A fourth zone, the vast and desolate east of Syria, would remain a free-fire zone. There all sides could turn their attention to the destruction of a common enemy, the Islamic State.

    A durable ceasefire would at least buy negotiators time to work out the future shape of a Syrian state—and the fate of the Assad regime—without the running clock of a daily body count. Anything else risks making “’the best’ (that is, Assad’s removal) the enemy of ‘the good’ (maintaining the ceasefire),” the RAND experts wrote—and ending up with the worst, a resumption of violence with no realistic plan to stop it.

    Refugees: Lessening the Risk of Radicalization

    An aerial view of Lagadikia refugee camp near Thessaloniki, Greece, June 4, 2016

    An aerial view of Lagadikia refugee camp near Thessaloniki, Greece, June 4, 2016

    Photo by Nicolas Economou/NurPhoto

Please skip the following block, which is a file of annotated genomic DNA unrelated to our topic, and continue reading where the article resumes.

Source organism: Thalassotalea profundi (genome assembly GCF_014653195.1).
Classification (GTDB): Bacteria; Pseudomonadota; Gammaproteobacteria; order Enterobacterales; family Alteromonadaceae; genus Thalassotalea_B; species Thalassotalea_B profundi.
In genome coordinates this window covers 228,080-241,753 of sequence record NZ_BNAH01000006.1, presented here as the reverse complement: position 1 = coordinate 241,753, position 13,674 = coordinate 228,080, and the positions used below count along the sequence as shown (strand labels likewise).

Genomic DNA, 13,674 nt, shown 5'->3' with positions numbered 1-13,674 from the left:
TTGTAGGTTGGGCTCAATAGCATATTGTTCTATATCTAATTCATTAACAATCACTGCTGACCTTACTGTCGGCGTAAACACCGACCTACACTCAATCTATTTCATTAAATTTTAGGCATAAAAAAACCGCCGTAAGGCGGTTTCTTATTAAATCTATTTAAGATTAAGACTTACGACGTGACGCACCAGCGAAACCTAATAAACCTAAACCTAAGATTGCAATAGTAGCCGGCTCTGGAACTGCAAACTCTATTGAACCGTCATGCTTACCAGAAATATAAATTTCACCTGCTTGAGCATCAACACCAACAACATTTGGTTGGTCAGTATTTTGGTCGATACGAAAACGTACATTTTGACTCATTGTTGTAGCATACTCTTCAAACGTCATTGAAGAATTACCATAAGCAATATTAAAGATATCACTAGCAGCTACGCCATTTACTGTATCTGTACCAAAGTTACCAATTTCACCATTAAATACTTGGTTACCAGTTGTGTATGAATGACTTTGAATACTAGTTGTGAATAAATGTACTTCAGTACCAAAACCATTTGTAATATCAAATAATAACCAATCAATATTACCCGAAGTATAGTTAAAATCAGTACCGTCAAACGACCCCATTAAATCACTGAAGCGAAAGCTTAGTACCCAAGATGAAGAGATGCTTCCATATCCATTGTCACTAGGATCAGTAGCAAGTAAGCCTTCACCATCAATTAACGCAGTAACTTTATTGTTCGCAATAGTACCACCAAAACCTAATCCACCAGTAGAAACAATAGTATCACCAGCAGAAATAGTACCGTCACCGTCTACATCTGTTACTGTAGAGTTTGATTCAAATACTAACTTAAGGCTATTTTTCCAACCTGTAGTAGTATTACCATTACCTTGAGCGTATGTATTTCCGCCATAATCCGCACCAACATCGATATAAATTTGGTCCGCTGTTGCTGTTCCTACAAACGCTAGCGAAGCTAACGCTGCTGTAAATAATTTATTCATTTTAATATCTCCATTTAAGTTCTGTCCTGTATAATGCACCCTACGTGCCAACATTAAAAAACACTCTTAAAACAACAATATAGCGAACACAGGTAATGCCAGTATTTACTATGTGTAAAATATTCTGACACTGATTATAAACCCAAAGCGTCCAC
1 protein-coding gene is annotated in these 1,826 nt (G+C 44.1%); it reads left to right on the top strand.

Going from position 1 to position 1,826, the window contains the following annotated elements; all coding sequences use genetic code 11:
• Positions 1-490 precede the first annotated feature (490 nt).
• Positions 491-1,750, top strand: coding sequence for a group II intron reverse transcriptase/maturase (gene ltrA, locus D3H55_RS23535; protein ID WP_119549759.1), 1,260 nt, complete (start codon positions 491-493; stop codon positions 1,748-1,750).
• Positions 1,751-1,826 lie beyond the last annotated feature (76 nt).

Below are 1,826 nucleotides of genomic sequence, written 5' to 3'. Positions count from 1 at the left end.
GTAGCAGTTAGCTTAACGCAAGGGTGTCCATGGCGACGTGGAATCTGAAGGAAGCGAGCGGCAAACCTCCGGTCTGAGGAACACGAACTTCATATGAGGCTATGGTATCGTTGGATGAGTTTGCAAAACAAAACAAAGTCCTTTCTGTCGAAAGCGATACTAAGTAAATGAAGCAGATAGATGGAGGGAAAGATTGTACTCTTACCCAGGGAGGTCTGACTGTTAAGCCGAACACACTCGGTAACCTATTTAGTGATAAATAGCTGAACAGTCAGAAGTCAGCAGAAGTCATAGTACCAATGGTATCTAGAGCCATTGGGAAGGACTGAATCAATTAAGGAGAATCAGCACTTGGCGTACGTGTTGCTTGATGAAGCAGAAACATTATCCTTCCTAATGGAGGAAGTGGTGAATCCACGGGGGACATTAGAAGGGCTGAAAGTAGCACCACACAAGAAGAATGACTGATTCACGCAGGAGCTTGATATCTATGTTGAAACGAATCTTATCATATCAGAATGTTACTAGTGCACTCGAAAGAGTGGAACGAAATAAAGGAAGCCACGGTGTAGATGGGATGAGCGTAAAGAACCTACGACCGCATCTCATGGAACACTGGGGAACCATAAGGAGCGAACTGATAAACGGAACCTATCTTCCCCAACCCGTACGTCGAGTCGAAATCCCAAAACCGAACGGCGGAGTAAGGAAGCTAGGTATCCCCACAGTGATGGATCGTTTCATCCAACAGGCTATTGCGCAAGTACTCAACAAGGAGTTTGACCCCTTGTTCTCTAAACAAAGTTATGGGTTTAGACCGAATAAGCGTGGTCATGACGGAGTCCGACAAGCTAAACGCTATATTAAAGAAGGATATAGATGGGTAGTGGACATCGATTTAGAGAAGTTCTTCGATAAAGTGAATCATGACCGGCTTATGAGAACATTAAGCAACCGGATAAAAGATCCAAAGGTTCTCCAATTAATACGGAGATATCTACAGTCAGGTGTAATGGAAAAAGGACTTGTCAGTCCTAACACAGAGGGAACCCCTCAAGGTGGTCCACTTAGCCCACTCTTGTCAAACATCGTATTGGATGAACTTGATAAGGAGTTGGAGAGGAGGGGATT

As millions of displaced Syrians crowded into desert camps and urban slums, RAND researchers sought to better understand the forces that pushed former waves of refugees into the arms of radicals .

    Their study of more than half a dozen previous refugee crises, from Asia to Africa to the Middle East, identified several common threads that seem to lead toward greater risk of radicalization. They found, for example, that refugees kept in isolated camps, with little opportunity for work or education and little sense of security, have been especially vulnerable to infiltration by militant groups.